The Dallas Police Department's multiyear investigation into its vice unit is over, the department announced Wednesday. Twenty-two officers have been disciplined, DPD Chief Renee Hall said, and face punishments ranging from a written reprimand to suspension. The department did not fire any officers, and no officers were charged with a crime.
“Ethics and integrity define who we are as a police department,” Hall said. “We must always operate with the highest level of integrity to ensure that we maintain trust and strong relationships with the residents we serve. Though not popular, these actions were necessary to create a more efficient department and bring us closer to our goals as a world-class department.”
Hall disbanded the unit in November 2017, two months after taking DPD's top spot from David Brown, and brought in outside investigators to look into "inconsistencies relative to procedure, protocol and our policies."
Almost a year later, DPD brass gave the City Council a preview of what was coming from the investigation as it rolled out the department's revamped vice unit.
"Prior to November 2017, there were instances in the vice unit that rose to behavior that our public integrity unit needed to look at. It could've been criminal behavior, based on those allegations," Assistant Chief Paul Stokes said. "When our public integrity unit looked at that, they couldn't substantiate it based on intent, that the officers had intended to commit a criminal act."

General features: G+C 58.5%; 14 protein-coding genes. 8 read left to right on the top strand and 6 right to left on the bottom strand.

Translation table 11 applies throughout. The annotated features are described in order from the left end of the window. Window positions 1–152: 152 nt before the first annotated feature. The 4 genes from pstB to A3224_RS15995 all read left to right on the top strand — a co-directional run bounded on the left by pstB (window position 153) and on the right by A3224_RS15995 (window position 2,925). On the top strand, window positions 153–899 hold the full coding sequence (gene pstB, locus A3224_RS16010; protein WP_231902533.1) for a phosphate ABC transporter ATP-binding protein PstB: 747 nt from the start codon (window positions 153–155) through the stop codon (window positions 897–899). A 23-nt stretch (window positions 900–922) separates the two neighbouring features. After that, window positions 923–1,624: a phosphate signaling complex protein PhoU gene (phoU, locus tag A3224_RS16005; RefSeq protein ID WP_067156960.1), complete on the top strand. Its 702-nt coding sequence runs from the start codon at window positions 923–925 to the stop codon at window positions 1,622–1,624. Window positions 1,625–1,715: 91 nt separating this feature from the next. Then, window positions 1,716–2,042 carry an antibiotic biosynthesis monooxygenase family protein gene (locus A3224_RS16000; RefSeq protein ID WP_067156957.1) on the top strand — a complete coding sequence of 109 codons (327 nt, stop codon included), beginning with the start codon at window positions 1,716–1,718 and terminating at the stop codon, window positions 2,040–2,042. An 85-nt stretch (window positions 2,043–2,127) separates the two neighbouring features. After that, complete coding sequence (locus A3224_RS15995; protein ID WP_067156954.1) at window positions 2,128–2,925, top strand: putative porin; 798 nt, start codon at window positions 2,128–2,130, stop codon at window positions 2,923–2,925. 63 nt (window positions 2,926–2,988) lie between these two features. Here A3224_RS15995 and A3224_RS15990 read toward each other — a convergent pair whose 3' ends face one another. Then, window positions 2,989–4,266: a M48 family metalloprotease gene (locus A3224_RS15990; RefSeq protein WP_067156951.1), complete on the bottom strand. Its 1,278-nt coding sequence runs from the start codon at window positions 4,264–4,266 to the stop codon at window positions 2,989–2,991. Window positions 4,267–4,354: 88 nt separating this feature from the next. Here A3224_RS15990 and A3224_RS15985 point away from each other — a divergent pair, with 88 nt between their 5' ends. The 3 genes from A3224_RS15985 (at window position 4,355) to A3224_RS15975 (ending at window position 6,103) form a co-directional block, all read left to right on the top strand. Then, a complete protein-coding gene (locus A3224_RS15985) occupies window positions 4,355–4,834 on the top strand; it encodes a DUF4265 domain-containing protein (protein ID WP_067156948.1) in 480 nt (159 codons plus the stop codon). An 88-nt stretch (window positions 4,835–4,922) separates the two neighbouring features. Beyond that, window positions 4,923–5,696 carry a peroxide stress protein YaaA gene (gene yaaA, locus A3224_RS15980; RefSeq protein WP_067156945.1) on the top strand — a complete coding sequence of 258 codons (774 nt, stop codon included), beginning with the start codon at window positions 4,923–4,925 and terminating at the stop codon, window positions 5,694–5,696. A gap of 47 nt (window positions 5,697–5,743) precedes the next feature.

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No officers from the vice unit's previous incarnation were included in the new unit.
Documents released Wednesday reveal that, on multiple occasions, vice unit officers replenished department funds intended to be used in sting operations with money won from undercover gambling stings. Officers frequently failed to log and store case and other evidence seized as part of vice unit policing, according to police records.
“We are disappointed in the actions of these officers, supervisors and the leadership team as a whole, but will use this experience to provide better oversight and efficiencies in the future,” Assistant Chief Avery Moore said. “For our department to properly serve the residents of Dallas, there must be trust, and our residents deserve to know that our officers are held to the highest of standards.”